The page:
By Alexandra Phanor-Faury

Life, Faith, & Jewelry: Meet Vita Fede Designer Cynthia Sakai

designer-image1It’s the day before the Billboard Music Awards, and Cynthia Sakai has been hard at work pulling pieces from her wildly popular jewelry line, Vita Fede (life & faith in Italian), to adorn the likes of Selena Gomez, Alicia Keys, Avril Lavigne, Ke$ha, and Jessica Alba for the big event.

“They are such a diverse group of women, but the beauty of Vita Fede is anyone can take our pieces and mix them into their own style,” says Sakai over the phone from her L.A. office. The number of famous women photographed in her pieces read like a laundry list of who’s who: Rihanna, Kristen Stewart, Jennifer Lawrence, Angelina Jolie, Nicki Minaj, Mindy Kaling, and Anne Hathaway, to name a few.

Vita Fede’s Italian-made creations have amassed an army of celebrity du jour devotees any designer would kill for. And just imagine: these priceless endorsements were acquired without a powerhouse PR team behind the brand wooing these sought-after clients. Sakai’s understated and timeless collection is enough to have celebrities contacting her office.

“Probably eight out of 10 calls or emails we get is about pieces they wore on a photo shoot,” she notes. Like the time Victoria Beckham’s assistant called from a magazine shoot to buy a ring Beckham just had to own.

vita-fede-bracelet-01551Sakai insists that she doesn’t put more weight on her rich and famous fans than she does her average customers (“It’s all exciting, really!’). She often searches Instagram’s Vita Fede hashtags to see how people are stacking the different pieces, and often leaves comments.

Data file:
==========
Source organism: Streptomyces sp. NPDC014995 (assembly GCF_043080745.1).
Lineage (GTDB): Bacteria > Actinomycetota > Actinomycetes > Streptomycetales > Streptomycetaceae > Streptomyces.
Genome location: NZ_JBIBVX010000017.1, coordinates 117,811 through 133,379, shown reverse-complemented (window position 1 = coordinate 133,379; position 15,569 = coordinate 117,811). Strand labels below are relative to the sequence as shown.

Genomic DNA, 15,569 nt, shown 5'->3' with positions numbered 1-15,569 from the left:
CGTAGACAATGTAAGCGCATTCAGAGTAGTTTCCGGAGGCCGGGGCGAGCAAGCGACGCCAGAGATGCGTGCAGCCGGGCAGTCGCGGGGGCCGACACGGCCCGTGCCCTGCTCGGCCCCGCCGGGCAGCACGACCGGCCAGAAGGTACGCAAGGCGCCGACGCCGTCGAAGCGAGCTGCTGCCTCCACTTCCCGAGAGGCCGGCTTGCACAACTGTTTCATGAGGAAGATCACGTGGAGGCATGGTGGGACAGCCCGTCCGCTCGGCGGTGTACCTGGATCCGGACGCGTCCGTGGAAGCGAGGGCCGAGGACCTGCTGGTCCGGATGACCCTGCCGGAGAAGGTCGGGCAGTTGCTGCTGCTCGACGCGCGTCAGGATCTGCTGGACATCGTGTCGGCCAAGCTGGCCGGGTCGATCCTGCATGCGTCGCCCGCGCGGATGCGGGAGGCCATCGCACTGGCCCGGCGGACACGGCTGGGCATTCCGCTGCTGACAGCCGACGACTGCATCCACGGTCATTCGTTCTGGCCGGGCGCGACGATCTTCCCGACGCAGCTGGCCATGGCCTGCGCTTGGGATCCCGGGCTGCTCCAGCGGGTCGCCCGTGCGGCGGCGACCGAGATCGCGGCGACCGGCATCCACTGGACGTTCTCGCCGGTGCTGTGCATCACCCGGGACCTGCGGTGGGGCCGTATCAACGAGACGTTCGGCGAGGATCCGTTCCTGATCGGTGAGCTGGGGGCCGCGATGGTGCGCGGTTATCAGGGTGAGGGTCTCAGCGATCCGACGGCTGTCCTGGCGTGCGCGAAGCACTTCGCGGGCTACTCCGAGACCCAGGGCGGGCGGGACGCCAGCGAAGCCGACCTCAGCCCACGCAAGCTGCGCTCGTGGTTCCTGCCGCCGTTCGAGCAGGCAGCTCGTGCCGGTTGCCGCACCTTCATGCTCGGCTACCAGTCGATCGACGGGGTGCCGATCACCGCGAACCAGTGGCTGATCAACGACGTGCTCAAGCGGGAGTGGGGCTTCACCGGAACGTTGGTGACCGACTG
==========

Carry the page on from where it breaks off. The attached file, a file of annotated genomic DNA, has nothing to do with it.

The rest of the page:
“Social media has played a big role for us. It was really organic and nothing that we even planned,” she says when talking about the company’s substantial social media presence. “As opposed to magazines where an editor or a stylist curates the pieces, social media is just normal customers showing you what they like. It’s real genuine.”

But when she got an email about styling Gwyneth Paltrow for the Iron Man 3 premiere and the actresses’ book signing event, she admits to being very thrilled at the opportunity to work with the red-carpet veteran. “I just love her and her style. She is so chic.”

In the last two years, Vita Fede has been the first name in chic costume jewelry, leading the shift from the over-embellished designs that have dominated, to the clean and modern aesthetic that has now become de rigueur in fashion.

Although, when Saki first launched her line back in 2009, the feedback was less than welcoming for her brand of geometric accessories at a time when boho and vintage was the all the rage.

“People would ask why don’t you make things with beads, strings, or embroidery. That just wasn’t what I liked or would wear,” she recalls.

In fact, the line’s signature piece, the Titan, a hinged bangle with distinctive cone details, was deemed ugly by her Italian factory and outdated by her own business partner.

“When it came in, no one liked it or even noticed it for the first year.” Fast forward to the last year-and-a-half, and the Titan has reached “It” status, eliciting “ooohs and ahhhs” from celebrities, bloggers, and everyone in between.

luciano_cono_bracelet_white_howlite-1000x1000Vita Fede’s pièce de resistance has since ignited a slew of knockoffs.  “I knew the Titan was very cool. It’s a classic piece with a bit of an edge that works for all women.” Sakai credits a button on her grandmother’s vintage dress as inspiration for the successful design. The Titan has since evolved into a whole family, with a myriad of iterations that include crystals and onyx.

The Titan wasn’t the first time Sakai – who launched her first accessories line when she was only 18 designing pretty cases to discreetly carry tampons – had a stroke of silhouette genius. Vita Fede was founded thanks to her unique ability to see beauty and retail potential in the unexpected.